The Presbyterian Women is studying the Beatitudes this year, and last night at Circle Meeting we studied Matthew’s second beatitude, “Greatly honored are those who mourn.” The lesson talks about how we are called upon to stand with those who are mourning – whether it’s mourning a death, or mourning a great loss, or mourning because we are ashamed. This suggested to me the angst that is becoming so apparent in the “Occupy ???” movement that is starting to make an impact on the country. I saw this article in the Huffington Post this morning, about clergy who are joining the movement.
In our on-line circle, I posted this comment to this lesson.
“Of course (or maybe not of course) I grieve and mourn for the folks who are left unemployed and homeless because of the selfishness of the fat cats on Wall Street. And yes, I own stock and have a little pittance in an IRA, but I’m not talking about those of us who are just trying to keep our heads above water as our life savings disappear on Wall Street. I grieve for the unemployed/underemployed. I’ve already posted about my sons and my nephew – hard working, intelligent men, all – who either can’t marry because they can’t see a way to support themselves AND a family, or who are struggling in rental property, with 10-year-old cars, in dead-end jobs that suck their souls, living in fear of being unemployed. They are 45, 39, and 34 years old, and have all gone through periods of unemployment in excess of 18 months. They are educated, and capable, and only want to be given a chance to be productive, but they are terrified that they might lose even their substandard jobs. At least one of them has worked at least part of every single weekend for the last year, in virtual slavery because he is so afraid that if he doesn’t give his last minute to the company he will be let go. At least, thanks be to God, they all now have some job. I grieve for those who are older and have no prospect of ever working again. At this point, I don’t know anything to do but scream at the government, pray for the unemployed, and trust that God has some plan or reason for the inhumanity I see when I read the attacks on the poor, and unemployed in the media.”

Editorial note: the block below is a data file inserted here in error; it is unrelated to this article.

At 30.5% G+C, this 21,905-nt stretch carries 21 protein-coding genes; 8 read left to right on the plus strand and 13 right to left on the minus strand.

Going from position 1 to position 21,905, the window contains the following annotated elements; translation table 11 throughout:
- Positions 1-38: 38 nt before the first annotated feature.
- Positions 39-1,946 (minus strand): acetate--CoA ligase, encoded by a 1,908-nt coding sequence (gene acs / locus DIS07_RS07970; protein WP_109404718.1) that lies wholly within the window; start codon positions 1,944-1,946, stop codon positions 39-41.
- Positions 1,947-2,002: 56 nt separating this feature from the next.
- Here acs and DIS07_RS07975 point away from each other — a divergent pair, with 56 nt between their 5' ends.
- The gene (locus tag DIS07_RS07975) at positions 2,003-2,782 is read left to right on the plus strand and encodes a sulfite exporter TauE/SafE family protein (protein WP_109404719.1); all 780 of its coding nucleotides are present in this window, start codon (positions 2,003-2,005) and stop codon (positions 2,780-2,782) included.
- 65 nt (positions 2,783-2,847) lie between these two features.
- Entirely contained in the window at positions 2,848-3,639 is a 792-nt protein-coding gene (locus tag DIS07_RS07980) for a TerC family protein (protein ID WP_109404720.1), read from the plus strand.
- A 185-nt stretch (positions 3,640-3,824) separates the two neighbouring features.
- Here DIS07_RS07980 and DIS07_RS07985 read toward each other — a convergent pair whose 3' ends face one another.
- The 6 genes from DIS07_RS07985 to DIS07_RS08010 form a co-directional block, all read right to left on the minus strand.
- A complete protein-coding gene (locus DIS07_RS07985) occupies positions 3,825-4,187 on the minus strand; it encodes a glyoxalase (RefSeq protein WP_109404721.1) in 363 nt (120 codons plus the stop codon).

In addition to adding your prayers to mine for all these who are homeless and/or jobless, I encourage you to call or contact your government representatives to plead for a faithful budget – one that does not balance the budget on the backs of the poorest and least able to help themselves in our society and throughout the world.
Meanwhile, I pray and I weep.
(And this quick addendum – great blog from Jan Edmiston “Questions I’d like to Ask Everybody Running for President.” )